Dispatch calls your EMS unit to the side of a roadway, where police officers have detained a driver on suspicion of driving under the influence of alcohol intoxication. You find the female driver handcuffed in the back seat of a police cruiser. She is screaming profanities and hitting her head against the side window. An officer tells you that she was weaving in and out of traffic at highway speed, and it took several minutes to pull her over. She was noncooperative and it took several officers to subdue her. She sustained a laceration to her head, which the officers want you to evaluate. The woman continues to swear at you as you open the car door. You note that she is diaphoretic and breathing heavily. You can smell what appears to be the sour, boozy smell of alcohol, even though you are not close to her. You can see that the small laceration near the hairline on her right forehead has already stopped bleeding. Her speech is slurred and she appears to be in no mood to be evaluated. The police officers are ready to take her down to the station to be processed for driving under the influence. Sound familiar? It should — this is a scene that is played out often in EMS systems. While it may seem initially that these incidents are not medical in nature, they really deserve close attention by the EMS personnel. In this article we will focus on the challenges of evaluating a patient who is intoxicated versus a patient who is experiencing an acute diabetic emergency. There have been numerous instances where EMS providers have exposed themselves to serious liability secondary to medical negligence. Let's take a closer look. Diabetes Diabetes is a serious disease that affects nearly 29 million people in the United States [1]. Advances in diabetic care have resulted in an impr Continue reading >>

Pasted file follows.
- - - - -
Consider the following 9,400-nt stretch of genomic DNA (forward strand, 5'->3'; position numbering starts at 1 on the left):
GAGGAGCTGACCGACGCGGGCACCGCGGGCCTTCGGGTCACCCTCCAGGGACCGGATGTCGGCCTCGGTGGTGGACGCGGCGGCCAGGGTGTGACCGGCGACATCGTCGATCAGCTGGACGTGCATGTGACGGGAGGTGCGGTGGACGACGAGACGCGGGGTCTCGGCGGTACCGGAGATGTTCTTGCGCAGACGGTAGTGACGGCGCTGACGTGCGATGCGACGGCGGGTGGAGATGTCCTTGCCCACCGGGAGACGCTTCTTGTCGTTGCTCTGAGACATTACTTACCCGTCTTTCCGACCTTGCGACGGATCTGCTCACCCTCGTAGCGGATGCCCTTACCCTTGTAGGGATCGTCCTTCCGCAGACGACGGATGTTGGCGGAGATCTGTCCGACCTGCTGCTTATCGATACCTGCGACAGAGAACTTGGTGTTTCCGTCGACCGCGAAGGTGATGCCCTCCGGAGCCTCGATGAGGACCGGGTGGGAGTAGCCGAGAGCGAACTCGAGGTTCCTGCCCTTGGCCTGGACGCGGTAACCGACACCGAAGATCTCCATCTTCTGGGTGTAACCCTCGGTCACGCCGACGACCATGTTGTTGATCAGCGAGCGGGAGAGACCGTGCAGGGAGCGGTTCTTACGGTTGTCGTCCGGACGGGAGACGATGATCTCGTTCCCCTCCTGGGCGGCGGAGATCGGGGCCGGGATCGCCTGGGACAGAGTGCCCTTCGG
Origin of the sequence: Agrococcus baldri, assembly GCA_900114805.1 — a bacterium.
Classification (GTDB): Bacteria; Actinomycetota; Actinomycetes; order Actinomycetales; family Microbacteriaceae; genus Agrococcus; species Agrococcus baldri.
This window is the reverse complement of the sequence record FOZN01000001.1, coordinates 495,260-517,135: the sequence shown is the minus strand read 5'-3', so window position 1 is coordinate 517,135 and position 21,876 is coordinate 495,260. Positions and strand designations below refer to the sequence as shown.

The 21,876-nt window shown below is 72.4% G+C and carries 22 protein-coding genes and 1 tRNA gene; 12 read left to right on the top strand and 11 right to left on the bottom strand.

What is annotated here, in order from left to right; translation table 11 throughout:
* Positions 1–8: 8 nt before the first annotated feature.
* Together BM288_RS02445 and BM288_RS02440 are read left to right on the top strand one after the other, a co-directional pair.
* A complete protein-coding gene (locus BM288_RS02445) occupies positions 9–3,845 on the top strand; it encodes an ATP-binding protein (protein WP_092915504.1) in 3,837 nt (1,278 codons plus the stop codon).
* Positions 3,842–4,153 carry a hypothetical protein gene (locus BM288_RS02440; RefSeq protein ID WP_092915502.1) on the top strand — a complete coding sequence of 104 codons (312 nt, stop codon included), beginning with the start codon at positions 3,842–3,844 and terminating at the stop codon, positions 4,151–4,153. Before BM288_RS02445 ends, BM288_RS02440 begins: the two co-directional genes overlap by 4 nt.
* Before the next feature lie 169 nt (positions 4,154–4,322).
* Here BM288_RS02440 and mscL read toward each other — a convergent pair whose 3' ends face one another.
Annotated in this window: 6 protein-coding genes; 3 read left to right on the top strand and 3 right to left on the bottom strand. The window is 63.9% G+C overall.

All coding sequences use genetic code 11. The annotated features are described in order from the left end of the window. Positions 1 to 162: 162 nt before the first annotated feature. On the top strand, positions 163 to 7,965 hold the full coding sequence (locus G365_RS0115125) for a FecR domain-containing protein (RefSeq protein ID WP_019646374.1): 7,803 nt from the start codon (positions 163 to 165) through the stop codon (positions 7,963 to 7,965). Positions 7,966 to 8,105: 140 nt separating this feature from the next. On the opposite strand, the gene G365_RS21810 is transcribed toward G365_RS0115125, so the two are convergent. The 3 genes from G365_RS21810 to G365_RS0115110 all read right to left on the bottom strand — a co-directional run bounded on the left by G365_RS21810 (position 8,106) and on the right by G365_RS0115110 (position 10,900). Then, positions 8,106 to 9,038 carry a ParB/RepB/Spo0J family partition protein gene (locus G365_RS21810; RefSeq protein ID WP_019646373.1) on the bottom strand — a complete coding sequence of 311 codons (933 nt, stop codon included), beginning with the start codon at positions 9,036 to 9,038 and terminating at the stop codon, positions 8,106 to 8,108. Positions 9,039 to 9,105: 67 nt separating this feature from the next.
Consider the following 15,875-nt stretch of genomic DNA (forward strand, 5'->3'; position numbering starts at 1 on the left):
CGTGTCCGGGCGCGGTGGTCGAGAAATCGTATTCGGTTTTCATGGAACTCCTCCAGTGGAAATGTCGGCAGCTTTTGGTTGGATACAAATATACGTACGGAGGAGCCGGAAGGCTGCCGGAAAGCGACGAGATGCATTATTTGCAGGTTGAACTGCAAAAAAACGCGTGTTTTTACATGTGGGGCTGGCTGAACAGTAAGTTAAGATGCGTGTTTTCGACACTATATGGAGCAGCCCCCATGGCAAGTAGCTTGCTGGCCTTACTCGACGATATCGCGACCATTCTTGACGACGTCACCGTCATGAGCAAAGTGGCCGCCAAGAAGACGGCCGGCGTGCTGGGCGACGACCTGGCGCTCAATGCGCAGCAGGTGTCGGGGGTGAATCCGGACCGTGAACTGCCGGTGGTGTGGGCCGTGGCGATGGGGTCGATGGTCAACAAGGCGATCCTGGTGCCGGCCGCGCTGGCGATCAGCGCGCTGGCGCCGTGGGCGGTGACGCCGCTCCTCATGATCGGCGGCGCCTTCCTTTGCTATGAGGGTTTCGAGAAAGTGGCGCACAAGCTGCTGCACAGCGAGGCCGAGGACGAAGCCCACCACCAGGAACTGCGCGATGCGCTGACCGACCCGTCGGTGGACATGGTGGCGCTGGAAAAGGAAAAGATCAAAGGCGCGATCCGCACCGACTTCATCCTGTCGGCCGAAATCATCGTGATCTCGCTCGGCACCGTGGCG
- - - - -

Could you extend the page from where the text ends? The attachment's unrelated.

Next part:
Hypoglycemia And

Hypoglycemia And "insulin Shock"